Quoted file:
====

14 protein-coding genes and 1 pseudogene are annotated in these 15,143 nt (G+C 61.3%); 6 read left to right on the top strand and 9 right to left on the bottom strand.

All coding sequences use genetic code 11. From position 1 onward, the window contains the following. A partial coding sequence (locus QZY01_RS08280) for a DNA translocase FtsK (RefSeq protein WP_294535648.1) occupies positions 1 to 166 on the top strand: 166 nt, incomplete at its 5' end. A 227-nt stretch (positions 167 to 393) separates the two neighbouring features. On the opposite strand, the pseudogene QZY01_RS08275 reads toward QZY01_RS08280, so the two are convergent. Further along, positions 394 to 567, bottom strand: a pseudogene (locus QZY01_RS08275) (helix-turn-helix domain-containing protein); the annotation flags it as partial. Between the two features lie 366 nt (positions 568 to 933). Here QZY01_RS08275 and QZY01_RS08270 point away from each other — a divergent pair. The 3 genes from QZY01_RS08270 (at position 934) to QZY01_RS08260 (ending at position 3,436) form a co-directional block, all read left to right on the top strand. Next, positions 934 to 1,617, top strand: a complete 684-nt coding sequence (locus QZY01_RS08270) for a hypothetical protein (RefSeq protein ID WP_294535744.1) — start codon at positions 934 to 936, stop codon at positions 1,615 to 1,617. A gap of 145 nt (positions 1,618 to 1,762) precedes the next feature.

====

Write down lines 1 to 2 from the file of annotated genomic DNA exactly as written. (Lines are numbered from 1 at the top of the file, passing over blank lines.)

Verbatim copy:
14 protein-coding genes and 1 pseudogene are annotated in these 15,143 nt (G+C 61.3%); 6 read left to right on the top strand and 9 right to left on the bottom strand.

All coding sequences use genetic code 11. From position 1 onward, the window contains the following. A partial coding sequence (locus QZY01_RS08280) for a DNA translocase FtsK (RefSeq protein WP_294535648.1) occupies positions 1 to 166 on the top strand: 166 nt, incomplete at its 5' end. A 227-nt stretch (positions 167 to 393) separates the two neighbouring features. On the opposite strand, the pseudogene QZY01_RS08275 reads toward QZY01_RS08280, so the two are convergent. Further along, positions 394 to 567, bottom strand: a pseudogene (locus QZY01_RS08275) (helix-turn-helix domain-containing protein); the annotation flags it as partial. Between the two features lie 366 nt (positions 568 to 933). Here QZY01_RS08275 and QZY01_RS08270 point away from each other — a divergent pair. The 3 genes from QZY01_RS08270 (at position 934) to QZY01_RS08260 (ending at position 3,436) form a co-directional block, all read left to right on the top strand. Next, positions 934 to 1,617, top strand: a complete 684-nt coding sequence (locus QZY01_RS08270) for a hypothetical protein (RefSeq protein ID WP_294535744.1) — start codon at positions 934 to 936, stop codon at positions 1,615 to 1,617. A gap of 145 nt (positions 1,618 to 1,762) precedes the next feature.